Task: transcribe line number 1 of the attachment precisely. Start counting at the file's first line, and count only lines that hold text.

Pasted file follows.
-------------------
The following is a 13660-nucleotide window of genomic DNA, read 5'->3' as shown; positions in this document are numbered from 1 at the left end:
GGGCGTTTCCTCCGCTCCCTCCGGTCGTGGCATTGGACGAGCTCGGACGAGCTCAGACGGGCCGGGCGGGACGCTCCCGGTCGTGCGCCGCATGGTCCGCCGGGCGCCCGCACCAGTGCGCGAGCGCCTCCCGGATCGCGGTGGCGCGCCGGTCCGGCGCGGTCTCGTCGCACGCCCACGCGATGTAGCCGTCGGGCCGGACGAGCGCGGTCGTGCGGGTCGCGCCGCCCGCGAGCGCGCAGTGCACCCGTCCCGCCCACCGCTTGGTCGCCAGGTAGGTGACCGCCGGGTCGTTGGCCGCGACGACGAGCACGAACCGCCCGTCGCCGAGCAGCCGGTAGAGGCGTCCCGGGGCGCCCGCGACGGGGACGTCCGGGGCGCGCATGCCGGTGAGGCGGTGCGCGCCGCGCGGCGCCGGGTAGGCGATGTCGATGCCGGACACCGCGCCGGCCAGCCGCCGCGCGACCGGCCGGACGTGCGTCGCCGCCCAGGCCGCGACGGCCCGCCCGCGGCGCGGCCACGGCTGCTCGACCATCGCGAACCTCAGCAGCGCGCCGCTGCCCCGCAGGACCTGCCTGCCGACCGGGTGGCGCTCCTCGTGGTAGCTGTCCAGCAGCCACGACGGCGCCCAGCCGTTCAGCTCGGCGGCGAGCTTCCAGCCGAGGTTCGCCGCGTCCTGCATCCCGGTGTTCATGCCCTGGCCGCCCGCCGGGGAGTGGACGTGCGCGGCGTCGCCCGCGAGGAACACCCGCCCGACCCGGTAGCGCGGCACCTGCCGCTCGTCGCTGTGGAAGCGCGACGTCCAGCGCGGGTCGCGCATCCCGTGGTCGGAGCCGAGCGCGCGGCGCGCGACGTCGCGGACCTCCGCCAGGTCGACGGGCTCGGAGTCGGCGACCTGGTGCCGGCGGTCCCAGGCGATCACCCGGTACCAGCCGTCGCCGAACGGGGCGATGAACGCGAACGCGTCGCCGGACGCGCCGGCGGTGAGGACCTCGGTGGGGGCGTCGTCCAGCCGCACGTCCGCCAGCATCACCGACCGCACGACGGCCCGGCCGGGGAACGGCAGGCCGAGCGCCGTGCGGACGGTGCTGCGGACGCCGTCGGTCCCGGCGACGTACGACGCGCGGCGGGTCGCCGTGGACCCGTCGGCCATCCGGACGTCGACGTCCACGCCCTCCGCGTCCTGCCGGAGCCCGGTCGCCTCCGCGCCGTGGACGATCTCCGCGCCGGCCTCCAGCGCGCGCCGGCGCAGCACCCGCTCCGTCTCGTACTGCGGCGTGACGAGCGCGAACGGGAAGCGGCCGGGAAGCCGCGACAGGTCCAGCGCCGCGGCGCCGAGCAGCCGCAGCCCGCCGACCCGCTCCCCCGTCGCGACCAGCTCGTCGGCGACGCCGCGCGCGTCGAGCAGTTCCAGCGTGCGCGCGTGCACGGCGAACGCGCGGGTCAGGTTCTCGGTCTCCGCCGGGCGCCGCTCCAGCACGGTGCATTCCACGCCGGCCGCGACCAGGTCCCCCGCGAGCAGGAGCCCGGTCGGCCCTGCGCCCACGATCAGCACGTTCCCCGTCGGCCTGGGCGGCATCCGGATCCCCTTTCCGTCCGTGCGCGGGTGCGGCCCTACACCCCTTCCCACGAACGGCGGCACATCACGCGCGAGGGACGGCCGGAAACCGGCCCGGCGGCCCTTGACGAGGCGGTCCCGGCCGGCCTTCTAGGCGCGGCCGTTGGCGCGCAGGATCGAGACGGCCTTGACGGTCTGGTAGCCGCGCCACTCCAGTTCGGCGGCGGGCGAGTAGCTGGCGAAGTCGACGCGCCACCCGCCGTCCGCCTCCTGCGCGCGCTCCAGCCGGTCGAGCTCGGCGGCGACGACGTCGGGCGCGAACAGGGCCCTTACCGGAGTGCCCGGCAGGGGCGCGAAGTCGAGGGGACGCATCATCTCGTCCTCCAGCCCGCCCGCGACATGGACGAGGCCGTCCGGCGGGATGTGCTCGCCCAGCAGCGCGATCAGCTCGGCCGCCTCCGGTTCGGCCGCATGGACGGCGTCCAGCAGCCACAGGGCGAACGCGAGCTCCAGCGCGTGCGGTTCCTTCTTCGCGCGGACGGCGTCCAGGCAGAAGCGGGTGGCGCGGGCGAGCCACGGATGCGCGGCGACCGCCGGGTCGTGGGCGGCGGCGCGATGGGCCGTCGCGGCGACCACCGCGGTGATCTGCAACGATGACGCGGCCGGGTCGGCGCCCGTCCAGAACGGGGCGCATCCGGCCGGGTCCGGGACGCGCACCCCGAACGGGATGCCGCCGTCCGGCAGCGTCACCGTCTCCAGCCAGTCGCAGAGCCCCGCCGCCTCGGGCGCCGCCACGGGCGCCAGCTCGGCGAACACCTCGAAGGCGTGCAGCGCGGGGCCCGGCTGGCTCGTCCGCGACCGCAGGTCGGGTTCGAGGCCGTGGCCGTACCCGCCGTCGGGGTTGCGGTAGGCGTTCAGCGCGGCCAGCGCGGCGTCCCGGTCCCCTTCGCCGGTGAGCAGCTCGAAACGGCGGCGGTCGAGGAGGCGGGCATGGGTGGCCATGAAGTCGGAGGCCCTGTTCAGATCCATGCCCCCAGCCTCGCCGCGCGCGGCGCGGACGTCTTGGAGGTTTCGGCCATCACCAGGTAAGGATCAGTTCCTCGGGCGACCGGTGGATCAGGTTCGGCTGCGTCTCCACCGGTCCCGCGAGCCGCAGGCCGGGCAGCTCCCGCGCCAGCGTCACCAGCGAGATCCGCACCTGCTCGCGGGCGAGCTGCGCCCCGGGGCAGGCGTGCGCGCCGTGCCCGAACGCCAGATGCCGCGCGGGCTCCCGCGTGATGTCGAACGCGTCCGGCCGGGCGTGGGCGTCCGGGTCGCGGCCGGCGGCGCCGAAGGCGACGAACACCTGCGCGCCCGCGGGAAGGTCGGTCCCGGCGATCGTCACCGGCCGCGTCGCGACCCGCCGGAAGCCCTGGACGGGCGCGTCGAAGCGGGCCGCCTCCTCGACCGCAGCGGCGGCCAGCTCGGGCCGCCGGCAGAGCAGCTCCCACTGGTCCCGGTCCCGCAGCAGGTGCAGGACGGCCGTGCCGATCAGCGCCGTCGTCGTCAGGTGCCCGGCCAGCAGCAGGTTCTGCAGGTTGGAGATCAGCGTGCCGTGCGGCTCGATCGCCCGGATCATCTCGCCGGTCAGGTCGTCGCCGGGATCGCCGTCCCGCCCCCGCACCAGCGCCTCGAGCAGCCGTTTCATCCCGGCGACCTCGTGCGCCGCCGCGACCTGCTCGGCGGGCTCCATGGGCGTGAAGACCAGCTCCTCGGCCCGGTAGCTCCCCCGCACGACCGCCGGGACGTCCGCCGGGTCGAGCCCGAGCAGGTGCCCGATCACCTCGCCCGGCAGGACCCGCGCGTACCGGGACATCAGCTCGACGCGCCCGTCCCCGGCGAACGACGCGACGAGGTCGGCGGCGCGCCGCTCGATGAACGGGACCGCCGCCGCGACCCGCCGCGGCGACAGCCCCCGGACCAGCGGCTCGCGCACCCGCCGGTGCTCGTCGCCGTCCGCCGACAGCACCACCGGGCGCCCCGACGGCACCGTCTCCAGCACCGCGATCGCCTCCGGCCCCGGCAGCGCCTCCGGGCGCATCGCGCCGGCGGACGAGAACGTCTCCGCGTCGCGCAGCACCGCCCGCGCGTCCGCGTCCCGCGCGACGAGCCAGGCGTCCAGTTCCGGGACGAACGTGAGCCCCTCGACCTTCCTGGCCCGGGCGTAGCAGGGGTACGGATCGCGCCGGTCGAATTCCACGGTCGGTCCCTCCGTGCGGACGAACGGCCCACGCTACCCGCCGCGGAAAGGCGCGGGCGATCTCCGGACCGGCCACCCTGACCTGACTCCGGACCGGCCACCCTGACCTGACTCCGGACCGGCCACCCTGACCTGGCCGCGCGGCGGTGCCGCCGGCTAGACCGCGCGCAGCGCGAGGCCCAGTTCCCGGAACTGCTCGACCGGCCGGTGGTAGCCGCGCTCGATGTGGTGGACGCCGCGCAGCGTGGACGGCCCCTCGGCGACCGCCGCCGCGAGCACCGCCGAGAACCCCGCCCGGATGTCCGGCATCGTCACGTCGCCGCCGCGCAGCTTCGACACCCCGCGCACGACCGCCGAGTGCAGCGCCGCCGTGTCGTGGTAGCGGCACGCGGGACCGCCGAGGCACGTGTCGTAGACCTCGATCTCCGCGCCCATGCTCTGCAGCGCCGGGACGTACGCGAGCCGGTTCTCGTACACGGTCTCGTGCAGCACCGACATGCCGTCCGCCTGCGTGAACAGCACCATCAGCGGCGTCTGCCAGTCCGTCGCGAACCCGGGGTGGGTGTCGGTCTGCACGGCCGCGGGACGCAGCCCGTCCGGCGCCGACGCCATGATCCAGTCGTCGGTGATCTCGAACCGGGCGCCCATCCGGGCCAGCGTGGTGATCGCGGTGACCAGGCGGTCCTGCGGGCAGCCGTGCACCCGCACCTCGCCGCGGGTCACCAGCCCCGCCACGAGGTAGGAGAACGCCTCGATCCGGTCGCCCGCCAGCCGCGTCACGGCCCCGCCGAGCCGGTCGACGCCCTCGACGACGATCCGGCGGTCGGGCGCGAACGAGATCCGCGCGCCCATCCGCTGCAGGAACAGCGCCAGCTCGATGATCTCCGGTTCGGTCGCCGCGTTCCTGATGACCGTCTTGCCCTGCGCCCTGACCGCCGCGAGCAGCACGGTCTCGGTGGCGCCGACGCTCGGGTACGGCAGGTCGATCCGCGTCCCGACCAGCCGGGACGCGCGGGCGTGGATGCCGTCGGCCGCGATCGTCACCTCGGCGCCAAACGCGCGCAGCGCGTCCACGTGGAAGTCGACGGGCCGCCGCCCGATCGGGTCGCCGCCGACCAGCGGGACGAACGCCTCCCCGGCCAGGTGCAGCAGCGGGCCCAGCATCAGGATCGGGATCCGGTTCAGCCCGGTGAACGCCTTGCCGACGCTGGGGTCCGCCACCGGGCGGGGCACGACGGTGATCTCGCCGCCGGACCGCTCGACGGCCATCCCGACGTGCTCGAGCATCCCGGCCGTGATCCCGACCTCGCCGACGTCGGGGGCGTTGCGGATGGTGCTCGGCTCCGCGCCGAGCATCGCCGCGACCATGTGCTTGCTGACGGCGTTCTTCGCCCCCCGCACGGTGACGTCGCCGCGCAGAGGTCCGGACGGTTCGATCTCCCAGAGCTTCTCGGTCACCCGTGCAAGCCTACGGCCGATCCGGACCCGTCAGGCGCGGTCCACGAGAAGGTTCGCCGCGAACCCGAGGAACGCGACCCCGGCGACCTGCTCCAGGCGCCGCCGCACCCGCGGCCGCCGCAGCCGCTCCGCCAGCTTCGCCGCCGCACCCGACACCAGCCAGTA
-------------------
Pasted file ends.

The following is a 13660-nucleotide window of genomic DNA, read 5'->3' as shown; positions in this document are numbered from 1 at the left end: